THE ear plugs of the iPod my son Johann saved for, so his dad can take refuge from missing his two grandsons, were airing Alex Beaton's version of plaintive "Loch Lomond" that only the Irish could compose and render fully to cope with loss.

It was Thursday morning and I thought of turning to Irish traditional music for refuge. I was just handed the Red Cross' list of those we lost in that bus that hurled into a precipice along Naguilian Road the morning before.

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Some of the surnames were familiar - Dawey, Alangdeo, Dimalanta. Quinio (four of them), Dimalanta. Michael Frederick, Rosamin, Rose Nicole and Michael = all surnamed Quinio.

Soon, friends will tell us even those whose names were initially unfamiliar actually were or are kin of people you and I know. Including those from La Union where we up here now and then go for the beaches in Bauang. That's where Swanny Dicang, Jr. Mateo and other Baguio boys now and then repair to, to draw strength from the ordinary fishing folks of Baccuit now quietly trying to cope with the dwindling catch.

The lyrics of Loch Lomond (Lake Lomond) hardly fit but the melody does. It's about two young soldiers captured, one to be executed, the other released. "The spirit of the dead soldier traveling by the 'low road' would reach Scotland before his comrade, who would be struggling along the actual road over high, rugged country," according to Brobdingnagian Bards, the Celtic song lyrics on-line directory.

"You Raise Me Up" would have served as a dirge to comfort us in catharsis. What raised my spirits was seeing nurse Janice Singiten of the City Disaster Coordinating Council in the aftermath of the rescue operations. She and other rescue volunteers finally had a few hours sleep after the grim task of retrieving the remains of the victims from the bus wreck and gingerly handling and rushing the injured to the hospital.

Amid the lip-biting, hand-wringing and searching the sky for answers to why, we are not wanting of heroes. For years now, they remain unaffected by volunteer fatigue. They are out there each time, even if they have to make do with the barest of tools and gadgets.

The bagpipes playing in my ears faded out as I opened the office computer to meet the deadline for a news report to insulate me from the tragedy splashed on the front pages of the dailies. It's about Baguio honoring four outstanding citizens on its 101 founding anniversary come Sept. 1: world champion karateka Julian Chees for his humanitarian outreach to home, Karen Navarrete-Anton for culture and the arts, retired school teacher Lourdes Bello for business and community service, and Dr. Zoraida Clavio for medical service.

With news of the tragedy hogging the headlines, a short item got buried on the morning newscast. It failed to note that the topnotcher on the last board examinations for medical doctors is a Baguio girl.

Dr. Alex Fangonil told me. This Baguio boy, an expatriate in Maryland and a former president of the association of Filipino physicians in America said so in his e-mail that popped on my computer screen. He was home a few years back as head of the expat Filipino physicians' mission that healed hundreds of indigent patients at the Benguet General Hospital.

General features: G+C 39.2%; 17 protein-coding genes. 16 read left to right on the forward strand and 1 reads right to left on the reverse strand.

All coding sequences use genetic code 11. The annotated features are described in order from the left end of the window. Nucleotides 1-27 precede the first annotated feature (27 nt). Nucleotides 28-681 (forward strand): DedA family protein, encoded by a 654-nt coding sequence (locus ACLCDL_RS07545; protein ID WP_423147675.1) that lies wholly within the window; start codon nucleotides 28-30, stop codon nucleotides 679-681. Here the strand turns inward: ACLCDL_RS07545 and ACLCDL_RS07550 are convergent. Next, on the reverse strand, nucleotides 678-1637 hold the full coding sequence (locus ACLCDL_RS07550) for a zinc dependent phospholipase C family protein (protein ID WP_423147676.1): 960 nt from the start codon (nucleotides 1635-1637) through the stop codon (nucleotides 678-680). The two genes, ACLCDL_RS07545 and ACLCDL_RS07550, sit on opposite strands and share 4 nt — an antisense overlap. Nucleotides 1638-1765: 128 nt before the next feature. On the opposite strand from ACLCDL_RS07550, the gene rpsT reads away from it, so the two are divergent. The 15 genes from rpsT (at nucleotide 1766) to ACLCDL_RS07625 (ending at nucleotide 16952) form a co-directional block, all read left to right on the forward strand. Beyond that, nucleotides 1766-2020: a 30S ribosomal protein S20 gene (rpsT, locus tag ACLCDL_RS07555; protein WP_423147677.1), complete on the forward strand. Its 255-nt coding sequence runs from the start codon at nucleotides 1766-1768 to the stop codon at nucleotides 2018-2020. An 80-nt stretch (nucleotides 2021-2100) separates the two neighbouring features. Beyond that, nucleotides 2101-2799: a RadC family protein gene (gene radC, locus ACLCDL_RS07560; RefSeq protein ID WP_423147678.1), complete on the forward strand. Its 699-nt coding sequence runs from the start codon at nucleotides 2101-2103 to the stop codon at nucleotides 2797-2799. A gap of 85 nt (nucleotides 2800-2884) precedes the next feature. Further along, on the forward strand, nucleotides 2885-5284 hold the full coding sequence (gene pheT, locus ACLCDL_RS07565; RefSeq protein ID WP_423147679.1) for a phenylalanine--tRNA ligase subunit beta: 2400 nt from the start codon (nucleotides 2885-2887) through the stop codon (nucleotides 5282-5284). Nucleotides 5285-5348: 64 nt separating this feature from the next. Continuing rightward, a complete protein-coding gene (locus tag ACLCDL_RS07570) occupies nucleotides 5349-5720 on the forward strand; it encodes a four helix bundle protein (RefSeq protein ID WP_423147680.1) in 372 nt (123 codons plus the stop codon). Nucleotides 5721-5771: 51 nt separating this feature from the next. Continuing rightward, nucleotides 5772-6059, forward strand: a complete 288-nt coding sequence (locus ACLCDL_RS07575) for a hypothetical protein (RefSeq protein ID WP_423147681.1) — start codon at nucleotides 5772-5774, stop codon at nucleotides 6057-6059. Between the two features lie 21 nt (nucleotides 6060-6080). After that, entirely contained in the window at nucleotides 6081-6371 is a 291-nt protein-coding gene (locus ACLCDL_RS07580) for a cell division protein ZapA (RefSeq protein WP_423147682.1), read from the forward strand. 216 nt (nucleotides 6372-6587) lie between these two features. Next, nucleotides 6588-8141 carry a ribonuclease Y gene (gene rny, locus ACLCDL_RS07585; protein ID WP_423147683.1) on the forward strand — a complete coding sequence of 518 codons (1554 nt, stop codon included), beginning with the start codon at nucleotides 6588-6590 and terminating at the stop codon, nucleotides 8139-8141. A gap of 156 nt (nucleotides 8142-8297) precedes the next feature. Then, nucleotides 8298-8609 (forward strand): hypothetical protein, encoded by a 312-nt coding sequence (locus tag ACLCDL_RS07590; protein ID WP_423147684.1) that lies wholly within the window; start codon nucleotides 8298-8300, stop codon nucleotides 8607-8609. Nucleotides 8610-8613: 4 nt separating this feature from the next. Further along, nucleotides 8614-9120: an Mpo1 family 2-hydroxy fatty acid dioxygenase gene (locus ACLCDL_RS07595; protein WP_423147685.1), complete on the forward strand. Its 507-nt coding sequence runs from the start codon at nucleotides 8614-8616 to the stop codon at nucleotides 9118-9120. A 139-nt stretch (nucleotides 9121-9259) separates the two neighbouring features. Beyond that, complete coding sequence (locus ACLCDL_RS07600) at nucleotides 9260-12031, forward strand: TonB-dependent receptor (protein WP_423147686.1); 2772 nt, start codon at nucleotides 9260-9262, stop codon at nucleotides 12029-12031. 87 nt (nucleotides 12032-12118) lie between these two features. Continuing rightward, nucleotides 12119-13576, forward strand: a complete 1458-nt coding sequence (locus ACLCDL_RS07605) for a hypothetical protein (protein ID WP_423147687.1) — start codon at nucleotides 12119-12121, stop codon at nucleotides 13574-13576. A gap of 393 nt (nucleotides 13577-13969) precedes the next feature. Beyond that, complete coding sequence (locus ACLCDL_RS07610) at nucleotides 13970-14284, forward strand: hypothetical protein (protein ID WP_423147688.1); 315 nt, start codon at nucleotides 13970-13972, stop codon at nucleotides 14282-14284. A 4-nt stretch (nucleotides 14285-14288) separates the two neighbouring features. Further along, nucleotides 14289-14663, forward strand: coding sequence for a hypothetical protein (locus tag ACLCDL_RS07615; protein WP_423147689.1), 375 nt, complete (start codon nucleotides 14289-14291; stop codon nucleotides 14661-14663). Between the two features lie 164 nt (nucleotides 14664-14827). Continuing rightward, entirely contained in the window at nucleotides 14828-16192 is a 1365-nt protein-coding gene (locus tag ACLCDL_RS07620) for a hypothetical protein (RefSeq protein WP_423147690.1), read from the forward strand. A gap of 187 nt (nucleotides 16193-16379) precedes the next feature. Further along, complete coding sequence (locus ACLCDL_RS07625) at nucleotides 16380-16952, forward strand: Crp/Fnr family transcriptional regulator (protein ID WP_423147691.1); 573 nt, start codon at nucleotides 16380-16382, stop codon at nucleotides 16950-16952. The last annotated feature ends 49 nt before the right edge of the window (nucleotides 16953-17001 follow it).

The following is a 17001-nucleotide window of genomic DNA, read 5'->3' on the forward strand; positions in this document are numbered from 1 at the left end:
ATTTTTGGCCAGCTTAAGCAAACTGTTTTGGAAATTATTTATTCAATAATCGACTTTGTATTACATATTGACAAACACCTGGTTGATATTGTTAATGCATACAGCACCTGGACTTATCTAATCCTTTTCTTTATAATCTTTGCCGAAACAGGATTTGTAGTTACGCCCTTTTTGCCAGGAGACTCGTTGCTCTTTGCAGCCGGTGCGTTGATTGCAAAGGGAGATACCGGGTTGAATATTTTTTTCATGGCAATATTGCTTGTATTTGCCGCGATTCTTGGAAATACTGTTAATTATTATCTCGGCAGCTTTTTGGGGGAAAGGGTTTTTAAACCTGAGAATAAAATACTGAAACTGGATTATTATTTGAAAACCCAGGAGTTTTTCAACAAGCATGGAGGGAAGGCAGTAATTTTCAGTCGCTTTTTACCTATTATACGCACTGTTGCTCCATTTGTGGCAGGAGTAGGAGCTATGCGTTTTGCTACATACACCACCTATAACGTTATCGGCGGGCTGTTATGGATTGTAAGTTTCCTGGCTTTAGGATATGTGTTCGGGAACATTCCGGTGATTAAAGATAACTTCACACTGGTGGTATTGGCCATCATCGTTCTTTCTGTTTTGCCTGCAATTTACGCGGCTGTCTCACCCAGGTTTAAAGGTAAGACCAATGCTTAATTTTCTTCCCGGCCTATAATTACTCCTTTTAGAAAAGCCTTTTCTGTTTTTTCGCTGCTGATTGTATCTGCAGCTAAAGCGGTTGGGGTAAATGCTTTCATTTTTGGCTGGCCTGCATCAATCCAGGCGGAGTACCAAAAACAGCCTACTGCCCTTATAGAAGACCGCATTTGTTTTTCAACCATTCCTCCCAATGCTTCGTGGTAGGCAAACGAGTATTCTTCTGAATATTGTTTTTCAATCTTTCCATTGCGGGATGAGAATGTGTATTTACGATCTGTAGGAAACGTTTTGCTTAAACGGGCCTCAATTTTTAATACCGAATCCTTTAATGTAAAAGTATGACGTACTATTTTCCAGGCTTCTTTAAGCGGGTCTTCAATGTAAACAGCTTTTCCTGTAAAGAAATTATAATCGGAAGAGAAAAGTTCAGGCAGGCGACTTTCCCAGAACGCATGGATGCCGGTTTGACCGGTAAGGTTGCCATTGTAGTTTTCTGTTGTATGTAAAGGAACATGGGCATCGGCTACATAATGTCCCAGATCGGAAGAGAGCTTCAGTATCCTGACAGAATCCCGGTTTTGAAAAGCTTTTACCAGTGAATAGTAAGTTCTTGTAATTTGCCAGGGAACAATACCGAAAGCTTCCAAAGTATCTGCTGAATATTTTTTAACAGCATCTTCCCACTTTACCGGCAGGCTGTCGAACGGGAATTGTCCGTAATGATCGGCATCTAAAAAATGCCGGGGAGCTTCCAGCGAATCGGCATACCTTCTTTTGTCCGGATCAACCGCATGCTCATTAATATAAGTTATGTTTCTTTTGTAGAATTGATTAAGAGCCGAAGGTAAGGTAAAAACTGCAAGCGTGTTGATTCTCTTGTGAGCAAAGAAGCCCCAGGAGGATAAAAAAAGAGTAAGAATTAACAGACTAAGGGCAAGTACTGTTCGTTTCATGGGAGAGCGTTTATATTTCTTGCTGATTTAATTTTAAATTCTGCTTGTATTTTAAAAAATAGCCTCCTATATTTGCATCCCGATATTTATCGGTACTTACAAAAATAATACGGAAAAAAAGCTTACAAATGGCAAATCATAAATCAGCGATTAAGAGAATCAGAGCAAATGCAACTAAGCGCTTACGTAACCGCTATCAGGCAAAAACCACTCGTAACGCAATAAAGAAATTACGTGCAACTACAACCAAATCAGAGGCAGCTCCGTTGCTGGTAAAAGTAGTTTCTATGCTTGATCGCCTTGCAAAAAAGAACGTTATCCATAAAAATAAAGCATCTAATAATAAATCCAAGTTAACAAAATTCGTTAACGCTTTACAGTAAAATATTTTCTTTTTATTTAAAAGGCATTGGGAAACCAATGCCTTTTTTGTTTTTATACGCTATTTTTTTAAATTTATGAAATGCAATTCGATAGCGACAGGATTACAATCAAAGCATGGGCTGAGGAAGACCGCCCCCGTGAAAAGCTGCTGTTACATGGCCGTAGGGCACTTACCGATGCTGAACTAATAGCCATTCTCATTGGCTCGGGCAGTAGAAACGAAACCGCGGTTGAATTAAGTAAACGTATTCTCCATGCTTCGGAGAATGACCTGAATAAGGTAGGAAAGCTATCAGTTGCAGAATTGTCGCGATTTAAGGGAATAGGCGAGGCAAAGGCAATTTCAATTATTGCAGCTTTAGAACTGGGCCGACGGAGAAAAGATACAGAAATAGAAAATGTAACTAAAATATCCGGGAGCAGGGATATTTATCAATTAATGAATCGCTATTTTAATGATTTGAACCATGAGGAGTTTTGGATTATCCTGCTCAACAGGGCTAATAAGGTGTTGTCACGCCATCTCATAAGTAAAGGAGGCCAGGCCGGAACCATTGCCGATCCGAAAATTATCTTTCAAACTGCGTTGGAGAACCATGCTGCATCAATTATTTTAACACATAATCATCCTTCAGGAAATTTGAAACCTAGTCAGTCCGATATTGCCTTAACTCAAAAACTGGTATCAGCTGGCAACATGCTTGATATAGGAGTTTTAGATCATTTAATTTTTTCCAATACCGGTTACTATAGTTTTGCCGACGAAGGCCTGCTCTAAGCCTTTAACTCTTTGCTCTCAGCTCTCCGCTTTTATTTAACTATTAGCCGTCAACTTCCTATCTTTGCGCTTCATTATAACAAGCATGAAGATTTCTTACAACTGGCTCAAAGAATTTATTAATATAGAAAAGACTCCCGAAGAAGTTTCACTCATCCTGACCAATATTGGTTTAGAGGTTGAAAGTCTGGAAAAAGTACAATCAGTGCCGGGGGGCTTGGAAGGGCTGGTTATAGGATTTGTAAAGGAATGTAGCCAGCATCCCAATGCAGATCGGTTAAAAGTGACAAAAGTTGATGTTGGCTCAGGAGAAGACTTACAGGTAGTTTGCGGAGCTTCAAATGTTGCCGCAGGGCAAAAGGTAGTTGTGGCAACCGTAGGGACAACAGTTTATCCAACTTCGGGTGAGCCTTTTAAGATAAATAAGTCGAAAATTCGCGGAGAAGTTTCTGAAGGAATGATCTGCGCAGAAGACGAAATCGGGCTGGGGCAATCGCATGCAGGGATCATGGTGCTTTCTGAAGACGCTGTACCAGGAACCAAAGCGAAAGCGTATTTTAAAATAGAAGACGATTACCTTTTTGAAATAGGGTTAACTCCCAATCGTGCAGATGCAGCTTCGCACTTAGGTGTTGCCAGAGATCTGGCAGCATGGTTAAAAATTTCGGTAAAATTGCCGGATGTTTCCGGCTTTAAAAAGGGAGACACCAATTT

Manong Alex, son of Lakay Sinfor, the former Baguio vice-mayor and judge, learned it from Ram Sharma, son of Lakay Tulsiram of Bheroomull's Department Store. Ram Posted it on baguiowebinternational@yahoogroups.com. Here's Ram:

"Baguio Girl tops licensure exams. CHITRA PUNJABI. Daughter of Deepak and Usha Punjabi, of Fil Indian Store. Proud day for Baguio!!!"

Manong Alex passed on the words of praise and congratulations from his fellow users of the website to fellow Baguio boys and girls the likes of Manang Jane Panglao and others in the BIBAK who opened their homes to me five years ago. Here's part of Manong Alex's note:

"My deepest congratulations to board topnotcher, Dr. Chitra Punjabi and to her parents. She placed our beloved Baguio again on the map with this highest achievement. I hope that she will begin a trend of Baguio's Indian descent to the building of Baguio."

Dr. Punjabi's feat comes as a balm, a counterpoint to the feeling of hopelessness in this season of wakes and funerals. The tragic bus accident that haunts not only the relatives and friends of those who perished but also the bus driver and his family.

The path to closure and towards remembrance is found in the stories unfolding in the aftermath of the road tragedy that, as of press time, took its toll on 41 lives.

In the list of casualties is the name Carlos Angeles. He's said to have set out from his native Bacolod when he was 17 to find meaning and truth. He reminds me of Satish Kumar, my teacher who, in his youth, set out on foot from his native India with a friend in a "peace walk" of over 8,000 miles to deliver tea bags of peace to the leaders of the nuclear world in London, Paris, Moscow and Washington.

In Baguio, Angeles found a group of thinkers of different faiths who were willing to argue, listen to and shake each others' hands and beliefs. Whatever each stood for, all agreed they are all brothers under one sun. So when they learned one of their brothers was in the list of casualties, they tried to contact his relatives. Failing to connect, they arranged his cremation last Thursday.

Why are we here, Satish was asked during an evening class by the fireplace of Schumacher, the small school he founded in the Devon countryside in England.

"We are here to celebrate life," he replied. (e-mail:mondaxbench@yahoo.com for comments).